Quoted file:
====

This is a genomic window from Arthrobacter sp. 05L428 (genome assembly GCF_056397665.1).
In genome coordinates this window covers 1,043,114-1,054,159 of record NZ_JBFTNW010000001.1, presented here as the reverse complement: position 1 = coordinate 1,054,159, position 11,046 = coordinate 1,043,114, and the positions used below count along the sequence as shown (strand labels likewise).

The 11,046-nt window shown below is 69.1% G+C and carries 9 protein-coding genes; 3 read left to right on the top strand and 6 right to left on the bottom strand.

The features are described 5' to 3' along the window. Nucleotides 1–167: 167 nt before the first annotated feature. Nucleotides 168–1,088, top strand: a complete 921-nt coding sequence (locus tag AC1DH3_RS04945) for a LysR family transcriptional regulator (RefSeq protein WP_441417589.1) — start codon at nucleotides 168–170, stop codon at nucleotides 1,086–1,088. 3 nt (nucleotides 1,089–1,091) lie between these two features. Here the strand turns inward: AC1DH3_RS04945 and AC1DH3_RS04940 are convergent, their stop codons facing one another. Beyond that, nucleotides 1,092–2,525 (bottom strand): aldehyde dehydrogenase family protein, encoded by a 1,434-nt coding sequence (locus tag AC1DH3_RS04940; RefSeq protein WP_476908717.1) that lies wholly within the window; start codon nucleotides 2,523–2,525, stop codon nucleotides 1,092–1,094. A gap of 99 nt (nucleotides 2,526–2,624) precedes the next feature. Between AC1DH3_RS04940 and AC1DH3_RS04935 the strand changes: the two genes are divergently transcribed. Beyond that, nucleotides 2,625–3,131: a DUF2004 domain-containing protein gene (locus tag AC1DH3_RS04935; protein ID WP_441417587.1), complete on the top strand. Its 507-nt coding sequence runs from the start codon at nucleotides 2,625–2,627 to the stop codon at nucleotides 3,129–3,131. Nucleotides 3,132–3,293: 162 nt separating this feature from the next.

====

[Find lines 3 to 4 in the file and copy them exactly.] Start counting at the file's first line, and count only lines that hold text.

The 11,046-nt window shown below is 69.1% G+C and carries 9 protein-coding genes; 3 read left to right on the top strand and 6 right to left on the bottom strand.

The features are described 5' to 3' along the window. Nucleotides 1–167: 167 nt before the first annotated feature. Nucleotides 168–1,088, top strand: a complete 921-nt coding sequence (locus tag AC1DH3_RS04945) for a LysR family transcriptional regulator (RefSeq protein WP_441417589.1) — start codon at nucleotides 168–170, stop codon at nucleotides 1,086–1,088. 3 nt (nucleotides 1,089–1,091) lie between these two features. Here the strand turns inward: AC1DH3_RS04945 and AC1DH3_RS04940 are convergent, their stop codons facing one another. Beyond that, nucleotides 1,092–2,525 (bottom strand): aldehyde dehydrogenase family protein, encoded by a 1,434-nt coding sequence (locus tag AC1DH3_RS04940; RefSeq protein WP_476908717.1) that lies wholly within the window; start codon nucleotides 2,523–2,525, stop codon nucleotides 1,092–1,094. A gap of 99 nt (nucleotides 2,526–2,624) precedes the next feature. Between AC1DH3_RS04940 and AC1DH3_RS04935 the strand changes: the two genes are divergently transcribed. Beyond that, nucleotides 2,625–3,131: a DUF2004 domain-containing protein gene (locus tag AC1DH3_RS04935; protein ID WP_441417587.1), complete on the top strand. Its 507-nt coding sequence runs from the start codon at nucleotides 2,625–2,627 to the stop codon at nucleotides 3,129–3,131. Nucleotides 3,132–3,293: 162 nt separating this feature from the next.